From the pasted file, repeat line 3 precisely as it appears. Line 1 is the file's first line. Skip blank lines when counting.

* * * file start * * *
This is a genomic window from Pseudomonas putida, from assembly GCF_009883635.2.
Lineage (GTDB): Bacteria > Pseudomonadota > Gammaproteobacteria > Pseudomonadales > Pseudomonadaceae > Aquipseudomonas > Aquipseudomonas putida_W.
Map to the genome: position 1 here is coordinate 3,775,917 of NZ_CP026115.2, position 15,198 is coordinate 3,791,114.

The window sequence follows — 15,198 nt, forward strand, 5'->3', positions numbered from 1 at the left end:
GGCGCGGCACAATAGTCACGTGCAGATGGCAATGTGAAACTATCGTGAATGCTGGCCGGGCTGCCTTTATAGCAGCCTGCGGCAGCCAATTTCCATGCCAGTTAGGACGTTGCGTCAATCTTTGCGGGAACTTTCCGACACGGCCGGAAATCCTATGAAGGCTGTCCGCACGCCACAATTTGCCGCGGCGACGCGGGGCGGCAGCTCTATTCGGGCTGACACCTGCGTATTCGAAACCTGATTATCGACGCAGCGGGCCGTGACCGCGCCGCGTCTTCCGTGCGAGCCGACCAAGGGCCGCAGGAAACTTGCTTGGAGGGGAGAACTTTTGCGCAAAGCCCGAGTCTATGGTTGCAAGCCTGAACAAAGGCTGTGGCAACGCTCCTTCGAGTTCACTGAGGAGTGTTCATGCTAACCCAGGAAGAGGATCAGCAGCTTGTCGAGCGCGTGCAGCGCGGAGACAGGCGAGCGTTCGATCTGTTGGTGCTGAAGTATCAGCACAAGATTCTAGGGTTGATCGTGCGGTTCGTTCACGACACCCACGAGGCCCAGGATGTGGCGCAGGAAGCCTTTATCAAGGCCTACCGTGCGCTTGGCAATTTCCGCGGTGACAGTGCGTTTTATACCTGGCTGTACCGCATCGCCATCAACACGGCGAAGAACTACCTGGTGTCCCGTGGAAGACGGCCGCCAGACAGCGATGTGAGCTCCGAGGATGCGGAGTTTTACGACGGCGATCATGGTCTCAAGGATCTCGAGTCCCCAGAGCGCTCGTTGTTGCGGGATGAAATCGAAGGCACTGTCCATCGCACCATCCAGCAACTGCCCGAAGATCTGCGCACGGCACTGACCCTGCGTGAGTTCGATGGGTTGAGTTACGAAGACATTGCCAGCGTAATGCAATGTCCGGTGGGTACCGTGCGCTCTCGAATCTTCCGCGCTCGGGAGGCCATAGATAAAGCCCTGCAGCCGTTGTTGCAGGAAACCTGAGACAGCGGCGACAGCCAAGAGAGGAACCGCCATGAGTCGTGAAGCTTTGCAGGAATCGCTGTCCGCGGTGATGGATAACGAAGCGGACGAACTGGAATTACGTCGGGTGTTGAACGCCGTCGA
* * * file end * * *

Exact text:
Map to the genome: position 1 here is coordinate 3,775,917 of NZ_CP026115.2, position 15,198 is coordinate 3,791,114.